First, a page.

What do you do when your child returns from a parenting time visit with troubling information about the household of your ex-spouse?
As family law attorneys, we help our clients make good decisions about custody, parenting time and parenting time plans. During the divorce process and after, information between parties — and between households — can cause difficulties when information is insufficient or inaccurate. How do you tell the difference?
A July article in the Star Tribune discusses a common event among divorced parents. Children moving between households share partial, or maybe too much, information, with the other parent. In the article, a stepchild is described as mentioning a stepmother with a potential drinking problem where none exists.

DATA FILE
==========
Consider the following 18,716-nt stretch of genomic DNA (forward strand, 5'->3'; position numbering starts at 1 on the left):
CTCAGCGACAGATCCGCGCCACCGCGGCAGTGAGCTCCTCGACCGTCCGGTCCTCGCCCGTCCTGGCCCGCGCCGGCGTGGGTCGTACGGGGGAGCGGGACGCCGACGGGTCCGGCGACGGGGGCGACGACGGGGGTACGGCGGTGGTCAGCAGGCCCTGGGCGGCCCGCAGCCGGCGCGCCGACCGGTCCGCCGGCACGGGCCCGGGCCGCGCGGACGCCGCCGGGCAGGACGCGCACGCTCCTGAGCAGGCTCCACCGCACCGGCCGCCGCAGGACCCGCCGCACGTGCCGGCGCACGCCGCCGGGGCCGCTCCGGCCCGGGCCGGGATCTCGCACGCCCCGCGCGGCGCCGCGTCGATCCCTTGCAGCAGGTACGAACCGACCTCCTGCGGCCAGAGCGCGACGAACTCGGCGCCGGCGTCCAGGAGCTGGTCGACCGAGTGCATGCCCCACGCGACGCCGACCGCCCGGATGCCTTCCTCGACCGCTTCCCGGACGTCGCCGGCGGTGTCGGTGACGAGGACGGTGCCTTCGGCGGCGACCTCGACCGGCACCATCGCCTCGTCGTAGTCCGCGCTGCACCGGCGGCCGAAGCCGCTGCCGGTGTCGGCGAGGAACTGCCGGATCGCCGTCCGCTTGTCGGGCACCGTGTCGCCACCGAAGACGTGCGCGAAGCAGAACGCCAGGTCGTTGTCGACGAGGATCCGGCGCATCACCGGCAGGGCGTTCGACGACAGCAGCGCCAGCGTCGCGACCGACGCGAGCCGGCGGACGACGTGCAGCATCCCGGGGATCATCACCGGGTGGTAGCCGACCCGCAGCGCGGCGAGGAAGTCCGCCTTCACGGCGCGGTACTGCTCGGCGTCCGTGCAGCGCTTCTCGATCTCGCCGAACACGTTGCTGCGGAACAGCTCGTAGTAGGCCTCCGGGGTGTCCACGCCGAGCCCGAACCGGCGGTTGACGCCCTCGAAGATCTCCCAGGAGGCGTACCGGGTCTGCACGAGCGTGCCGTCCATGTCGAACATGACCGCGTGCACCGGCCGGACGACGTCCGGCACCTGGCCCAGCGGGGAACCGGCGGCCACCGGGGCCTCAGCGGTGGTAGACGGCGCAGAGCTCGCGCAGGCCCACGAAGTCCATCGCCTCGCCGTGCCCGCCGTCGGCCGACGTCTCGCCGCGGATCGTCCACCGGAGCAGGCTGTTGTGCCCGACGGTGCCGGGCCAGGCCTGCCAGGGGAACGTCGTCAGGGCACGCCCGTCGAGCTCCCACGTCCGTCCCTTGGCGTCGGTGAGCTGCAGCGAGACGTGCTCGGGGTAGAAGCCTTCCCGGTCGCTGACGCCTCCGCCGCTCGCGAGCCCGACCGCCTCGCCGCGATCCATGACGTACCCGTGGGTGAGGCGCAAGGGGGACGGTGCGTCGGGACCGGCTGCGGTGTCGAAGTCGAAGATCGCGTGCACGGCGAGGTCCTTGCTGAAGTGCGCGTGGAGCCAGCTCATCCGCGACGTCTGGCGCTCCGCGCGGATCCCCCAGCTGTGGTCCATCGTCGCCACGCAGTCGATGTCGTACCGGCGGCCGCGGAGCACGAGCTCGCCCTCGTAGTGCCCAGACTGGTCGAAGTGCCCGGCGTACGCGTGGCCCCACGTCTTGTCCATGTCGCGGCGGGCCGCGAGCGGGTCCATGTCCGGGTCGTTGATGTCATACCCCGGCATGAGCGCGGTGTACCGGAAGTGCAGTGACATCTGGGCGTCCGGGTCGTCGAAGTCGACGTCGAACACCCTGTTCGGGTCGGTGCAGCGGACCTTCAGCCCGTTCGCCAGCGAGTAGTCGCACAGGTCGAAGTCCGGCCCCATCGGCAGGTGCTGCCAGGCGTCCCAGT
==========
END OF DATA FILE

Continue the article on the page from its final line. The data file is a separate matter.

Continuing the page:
As an involved parent, you wonder what steps to take — if any — to respond to troubling information you hear from your child.
Before your react, think about these tips:
If you have concerns about abuse, neglect or parenting time violations in Dakota or Washington counties, follow up promptly with qualified legal counsel.
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